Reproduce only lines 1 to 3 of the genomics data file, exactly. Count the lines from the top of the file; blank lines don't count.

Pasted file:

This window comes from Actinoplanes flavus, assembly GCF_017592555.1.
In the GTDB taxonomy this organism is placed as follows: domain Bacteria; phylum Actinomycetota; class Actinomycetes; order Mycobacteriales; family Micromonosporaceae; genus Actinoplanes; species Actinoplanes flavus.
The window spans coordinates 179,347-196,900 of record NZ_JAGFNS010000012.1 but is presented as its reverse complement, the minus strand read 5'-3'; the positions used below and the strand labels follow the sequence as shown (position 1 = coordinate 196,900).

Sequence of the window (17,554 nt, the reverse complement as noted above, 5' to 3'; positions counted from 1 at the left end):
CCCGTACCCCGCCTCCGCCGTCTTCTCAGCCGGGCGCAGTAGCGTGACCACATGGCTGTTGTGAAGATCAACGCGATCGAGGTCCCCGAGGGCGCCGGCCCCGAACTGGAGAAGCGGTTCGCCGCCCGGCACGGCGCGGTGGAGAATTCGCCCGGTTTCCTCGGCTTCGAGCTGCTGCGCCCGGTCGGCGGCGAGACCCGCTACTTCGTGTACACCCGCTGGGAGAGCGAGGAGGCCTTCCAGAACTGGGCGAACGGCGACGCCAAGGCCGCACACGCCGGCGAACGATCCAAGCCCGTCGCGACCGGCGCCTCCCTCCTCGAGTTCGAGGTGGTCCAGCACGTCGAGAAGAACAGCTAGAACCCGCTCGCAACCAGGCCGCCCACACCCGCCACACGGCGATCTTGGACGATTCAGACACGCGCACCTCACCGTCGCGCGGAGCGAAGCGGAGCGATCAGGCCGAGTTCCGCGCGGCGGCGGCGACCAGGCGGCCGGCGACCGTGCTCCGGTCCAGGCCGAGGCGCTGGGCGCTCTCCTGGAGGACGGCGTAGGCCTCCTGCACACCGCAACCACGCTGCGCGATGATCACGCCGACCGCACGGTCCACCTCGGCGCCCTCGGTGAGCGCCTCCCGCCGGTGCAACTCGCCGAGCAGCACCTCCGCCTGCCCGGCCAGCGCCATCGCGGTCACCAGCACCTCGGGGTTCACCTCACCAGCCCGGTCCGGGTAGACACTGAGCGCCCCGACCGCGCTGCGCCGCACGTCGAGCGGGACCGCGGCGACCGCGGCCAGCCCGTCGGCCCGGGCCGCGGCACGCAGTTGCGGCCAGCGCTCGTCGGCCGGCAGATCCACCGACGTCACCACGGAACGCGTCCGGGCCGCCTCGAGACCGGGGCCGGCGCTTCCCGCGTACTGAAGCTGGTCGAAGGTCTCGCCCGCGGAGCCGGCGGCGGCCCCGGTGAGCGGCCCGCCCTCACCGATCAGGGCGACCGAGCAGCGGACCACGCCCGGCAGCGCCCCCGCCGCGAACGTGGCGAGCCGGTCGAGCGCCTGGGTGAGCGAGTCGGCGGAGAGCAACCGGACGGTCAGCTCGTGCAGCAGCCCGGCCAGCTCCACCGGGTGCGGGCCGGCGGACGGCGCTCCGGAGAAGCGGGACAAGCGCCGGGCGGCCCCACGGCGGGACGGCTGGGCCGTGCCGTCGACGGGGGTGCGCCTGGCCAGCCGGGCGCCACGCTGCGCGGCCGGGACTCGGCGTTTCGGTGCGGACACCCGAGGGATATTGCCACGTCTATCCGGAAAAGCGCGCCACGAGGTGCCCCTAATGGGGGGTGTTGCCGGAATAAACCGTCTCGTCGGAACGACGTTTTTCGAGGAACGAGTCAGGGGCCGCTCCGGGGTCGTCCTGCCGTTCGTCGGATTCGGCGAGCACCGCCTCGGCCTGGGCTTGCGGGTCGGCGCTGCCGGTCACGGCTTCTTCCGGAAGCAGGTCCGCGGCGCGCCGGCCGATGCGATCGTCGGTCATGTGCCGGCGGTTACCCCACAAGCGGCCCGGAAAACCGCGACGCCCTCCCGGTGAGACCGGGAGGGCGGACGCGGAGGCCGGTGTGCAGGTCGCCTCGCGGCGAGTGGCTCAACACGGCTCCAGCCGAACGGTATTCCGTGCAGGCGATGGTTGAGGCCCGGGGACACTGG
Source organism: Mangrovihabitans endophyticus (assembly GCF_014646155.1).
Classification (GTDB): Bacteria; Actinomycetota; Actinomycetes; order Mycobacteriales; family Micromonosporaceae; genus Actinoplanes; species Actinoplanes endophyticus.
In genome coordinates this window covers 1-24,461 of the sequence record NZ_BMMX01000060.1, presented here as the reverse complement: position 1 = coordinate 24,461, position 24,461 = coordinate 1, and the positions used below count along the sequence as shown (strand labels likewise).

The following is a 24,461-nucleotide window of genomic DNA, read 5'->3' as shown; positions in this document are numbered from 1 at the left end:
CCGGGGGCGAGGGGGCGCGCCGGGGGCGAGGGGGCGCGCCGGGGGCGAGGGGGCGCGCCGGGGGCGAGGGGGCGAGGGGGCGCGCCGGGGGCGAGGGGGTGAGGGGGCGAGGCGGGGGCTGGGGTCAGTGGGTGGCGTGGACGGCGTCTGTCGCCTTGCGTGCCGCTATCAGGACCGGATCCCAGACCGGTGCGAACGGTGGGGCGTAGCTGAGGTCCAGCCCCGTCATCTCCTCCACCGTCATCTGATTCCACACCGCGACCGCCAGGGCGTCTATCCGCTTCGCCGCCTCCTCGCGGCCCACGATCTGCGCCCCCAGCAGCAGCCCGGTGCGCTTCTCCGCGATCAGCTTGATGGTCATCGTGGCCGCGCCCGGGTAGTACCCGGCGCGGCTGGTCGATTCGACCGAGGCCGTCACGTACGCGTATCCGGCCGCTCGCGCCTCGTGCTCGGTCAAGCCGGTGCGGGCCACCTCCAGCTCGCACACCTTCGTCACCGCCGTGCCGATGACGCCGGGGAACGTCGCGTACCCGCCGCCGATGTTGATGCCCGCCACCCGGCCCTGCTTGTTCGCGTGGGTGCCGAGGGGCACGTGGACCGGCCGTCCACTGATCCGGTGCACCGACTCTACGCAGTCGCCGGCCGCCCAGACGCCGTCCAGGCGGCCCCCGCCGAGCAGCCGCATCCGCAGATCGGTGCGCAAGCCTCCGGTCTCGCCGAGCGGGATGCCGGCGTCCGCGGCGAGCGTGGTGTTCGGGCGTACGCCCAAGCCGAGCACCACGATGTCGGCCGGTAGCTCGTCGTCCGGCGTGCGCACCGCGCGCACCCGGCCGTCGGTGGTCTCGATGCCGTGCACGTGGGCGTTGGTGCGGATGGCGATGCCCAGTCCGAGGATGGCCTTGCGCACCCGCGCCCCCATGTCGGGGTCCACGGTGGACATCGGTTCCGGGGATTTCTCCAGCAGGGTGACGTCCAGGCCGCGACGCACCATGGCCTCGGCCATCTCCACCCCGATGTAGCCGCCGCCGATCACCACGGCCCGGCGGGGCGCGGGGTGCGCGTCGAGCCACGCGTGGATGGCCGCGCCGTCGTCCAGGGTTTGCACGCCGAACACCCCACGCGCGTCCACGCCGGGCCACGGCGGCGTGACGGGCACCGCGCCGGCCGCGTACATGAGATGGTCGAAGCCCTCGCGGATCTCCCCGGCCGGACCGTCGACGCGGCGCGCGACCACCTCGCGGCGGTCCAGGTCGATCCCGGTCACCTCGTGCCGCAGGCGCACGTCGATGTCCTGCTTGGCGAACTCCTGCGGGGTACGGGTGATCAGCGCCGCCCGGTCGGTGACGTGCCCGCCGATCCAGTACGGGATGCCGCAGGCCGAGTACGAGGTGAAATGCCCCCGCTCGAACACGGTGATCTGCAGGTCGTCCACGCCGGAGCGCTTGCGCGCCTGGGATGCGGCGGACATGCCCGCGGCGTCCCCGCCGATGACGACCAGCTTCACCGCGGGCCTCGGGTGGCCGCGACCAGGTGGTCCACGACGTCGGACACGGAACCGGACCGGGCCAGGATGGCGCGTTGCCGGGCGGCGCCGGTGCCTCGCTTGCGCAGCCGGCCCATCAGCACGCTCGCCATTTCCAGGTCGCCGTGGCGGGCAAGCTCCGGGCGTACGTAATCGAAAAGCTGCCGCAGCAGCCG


This window comes from Actinoplanes flavus, assembly GCF_017592555.1.
In the GTDB taxonomy this organism is placed as follows: domain Bacteria; phylum Actinomycetota; class Actinomycetes; order Mycobacteriales; family Micromonosporaceae; genus Actinoplanes; species Actinoplanes flavus.
The window spans coordinates 179,347-196,900 of record NZ_JAGFNS010000012.1 but is presented as its reverse complement, the minus strand read 5'-3'; the positions used below and the strand labels follow the sequence as shown (position 1 = coordinate 196,900).